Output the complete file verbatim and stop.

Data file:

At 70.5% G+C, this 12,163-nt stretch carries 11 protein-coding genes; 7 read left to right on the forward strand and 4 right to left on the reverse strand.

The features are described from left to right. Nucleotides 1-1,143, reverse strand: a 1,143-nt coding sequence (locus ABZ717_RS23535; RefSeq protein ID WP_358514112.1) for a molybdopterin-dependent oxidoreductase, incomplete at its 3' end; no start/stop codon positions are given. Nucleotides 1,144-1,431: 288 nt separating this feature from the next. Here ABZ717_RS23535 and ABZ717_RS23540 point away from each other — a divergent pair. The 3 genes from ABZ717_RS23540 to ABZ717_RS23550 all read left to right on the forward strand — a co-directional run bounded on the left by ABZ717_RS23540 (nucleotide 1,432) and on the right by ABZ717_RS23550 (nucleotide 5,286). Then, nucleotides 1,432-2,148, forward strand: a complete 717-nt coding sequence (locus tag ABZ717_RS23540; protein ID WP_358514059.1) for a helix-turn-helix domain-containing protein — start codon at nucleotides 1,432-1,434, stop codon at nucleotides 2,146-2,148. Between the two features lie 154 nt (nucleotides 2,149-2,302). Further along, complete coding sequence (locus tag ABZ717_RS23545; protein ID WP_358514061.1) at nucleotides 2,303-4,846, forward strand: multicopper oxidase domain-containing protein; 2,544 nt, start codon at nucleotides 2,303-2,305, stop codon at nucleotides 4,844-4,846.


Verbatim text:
At 70.5% G+C, this 12,163-nt stretch carries 11 protein-coding genes; 7 read left to right on the forward strand and 4 right to left on the reverse strand.

The features are described from left to right. Nucleotides 1-1,143, reverse strand: a 1,143-nt coding sequence (locus ABZ717_RS23535; RefSeq protein ID WP_358514112.1) for a molybdopterin-dependent oxidoreductase, incomplete at its 3' end; no start/stop codon positions are given. Nucleotides 1,144-1,431: 288 nt separating this feature from the next. Here ABZ717_RS23535 and ABZ717_RS23540 point away from each other — a divergent pair. The 3 genes from ABZ717_RS23540 to ABZ717_RS23550 all read left to right on the forward strand — a co-directional run bounded on the left by ABZ717_RS23540 (nucleotide 1,432) and on the right by ABZ717_RS23550 (nucleotide 5,286). Then, nucleotides 1,432-2,148, forward strand: a complete 717-nt coding sequence (locus tag ABZ717_RS23540; protein ID WP_358514059.1) for a helix-turn-helix domain-containing protein — start codon at nucleotides 1,432-1,434, stop codon at nucleotides 2,146-2,148. Between the two features lie 154 nt (nucleotides 2,149-2,302). Further along, complete coding sequence (locus tag ABZ717_RS23545; protein ID WP_358514061.1) at nucleotides 2,303-4,846, forward strand: multicopper oxidase domain-containing protein; 2,544 nt, start codon at nucleotides 2,303-2,305, stop codon at nucleotides 4,844-4,846.